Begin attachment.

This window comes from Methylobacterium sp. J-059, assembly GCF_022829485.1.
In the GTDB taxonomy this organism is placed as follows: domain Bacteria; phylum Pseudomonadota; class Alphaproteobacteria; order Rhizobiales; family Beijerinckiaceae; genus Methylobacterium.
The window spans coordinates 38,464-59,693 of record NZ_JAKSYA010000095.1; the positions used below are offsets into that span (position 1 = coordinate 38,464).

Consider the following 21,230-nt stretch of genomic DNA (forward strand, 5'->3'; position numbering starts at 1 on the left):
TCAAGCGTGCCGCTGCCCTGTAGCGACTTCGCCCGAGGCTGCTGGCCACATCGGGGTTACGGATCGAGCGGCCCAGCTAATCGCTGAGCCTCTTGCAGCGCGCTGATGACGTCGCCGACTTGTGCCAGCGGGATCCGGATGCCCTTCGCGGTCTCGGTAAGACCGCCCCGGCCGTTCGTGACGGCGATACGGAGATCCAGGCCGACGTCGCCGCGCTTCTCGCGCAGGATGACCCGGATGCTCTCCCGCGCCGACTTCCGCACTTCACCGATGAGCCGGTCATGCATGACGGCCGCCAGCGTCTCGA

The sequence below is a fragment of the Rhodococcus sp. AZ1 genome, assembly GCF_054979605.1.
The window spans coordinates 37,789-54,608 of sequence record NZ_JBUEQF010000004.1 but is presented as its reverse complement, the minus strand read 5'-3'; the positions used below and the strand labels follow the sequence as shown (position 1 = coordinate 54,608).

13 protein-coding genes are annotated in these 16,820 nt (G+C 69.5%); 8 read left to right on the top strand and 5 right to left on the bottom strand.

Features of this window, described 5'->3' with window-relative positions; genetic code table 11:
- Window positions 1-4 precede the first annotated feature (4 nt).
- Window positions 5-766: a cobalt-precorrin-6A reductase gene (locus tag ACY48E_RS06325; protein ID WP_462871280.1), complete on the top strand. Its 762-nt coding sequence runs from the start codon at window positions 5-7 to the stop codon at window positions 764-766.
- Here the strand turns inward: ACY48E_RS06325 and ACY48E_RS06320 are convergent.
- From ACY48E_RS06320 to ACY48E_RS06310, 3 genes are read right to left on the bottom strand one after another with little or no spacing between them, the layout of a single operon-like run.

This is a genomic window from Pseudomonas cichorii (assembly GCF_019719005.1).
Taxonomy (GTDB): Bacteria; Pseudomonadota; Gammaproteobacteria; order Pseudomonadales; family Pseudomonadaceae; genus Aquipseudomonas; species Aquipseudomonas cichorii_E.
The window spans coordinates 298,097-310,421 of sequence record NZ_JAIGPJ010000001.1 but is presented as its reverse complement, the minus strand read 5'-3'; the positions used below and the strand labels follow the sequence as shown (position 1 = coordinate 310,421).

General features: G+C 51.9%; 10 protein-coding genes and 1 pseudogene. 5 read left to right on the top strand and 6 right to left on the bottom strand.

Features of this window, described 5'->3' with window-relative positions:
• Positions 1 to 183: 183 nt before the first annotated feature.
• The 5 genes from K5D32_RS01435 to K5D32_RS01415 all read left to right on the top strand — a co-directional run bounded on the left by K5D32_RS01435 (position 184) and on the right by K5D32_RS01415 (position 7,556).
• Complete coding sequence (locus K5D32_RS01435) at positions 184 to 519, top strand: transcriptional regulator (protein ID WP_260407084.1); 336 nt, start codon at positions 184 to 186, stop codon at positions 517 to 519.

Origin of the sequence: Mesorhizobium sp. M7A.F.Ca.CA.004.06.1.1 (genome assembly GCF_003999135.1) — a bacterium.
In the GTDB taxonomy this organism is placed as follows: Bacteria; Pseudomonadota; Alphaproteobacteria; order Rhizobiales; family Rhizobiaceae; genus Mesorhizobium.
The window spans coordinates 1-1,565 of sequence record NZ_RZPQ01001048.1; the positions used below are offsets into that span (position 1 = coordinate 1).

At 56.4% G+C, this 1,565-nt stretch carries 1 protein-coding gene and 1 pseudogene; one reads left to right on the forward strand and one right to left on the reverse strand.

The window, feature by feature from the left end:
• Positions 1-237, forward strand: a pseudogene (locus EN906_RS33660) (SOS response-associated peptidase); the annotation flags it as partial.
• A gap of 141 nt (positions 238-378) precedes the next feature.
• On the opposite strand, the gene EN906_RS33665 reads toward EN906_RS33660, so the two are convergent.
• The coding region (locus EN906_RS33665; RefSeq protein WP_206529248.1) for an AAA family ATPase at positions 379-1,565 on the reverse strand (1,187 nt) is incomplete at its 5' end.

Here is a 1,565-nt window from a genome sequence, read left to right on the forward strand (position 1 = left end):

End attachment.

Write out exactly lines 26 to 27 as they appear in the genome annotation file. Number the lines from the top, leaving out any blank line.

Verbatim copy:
The window, feature by feature from the left end:
• Positions 1-237, forward strand: a pseudogene (locus EN906_RS33660) (SOS response-associated peptidase); the annotation flags it as partial.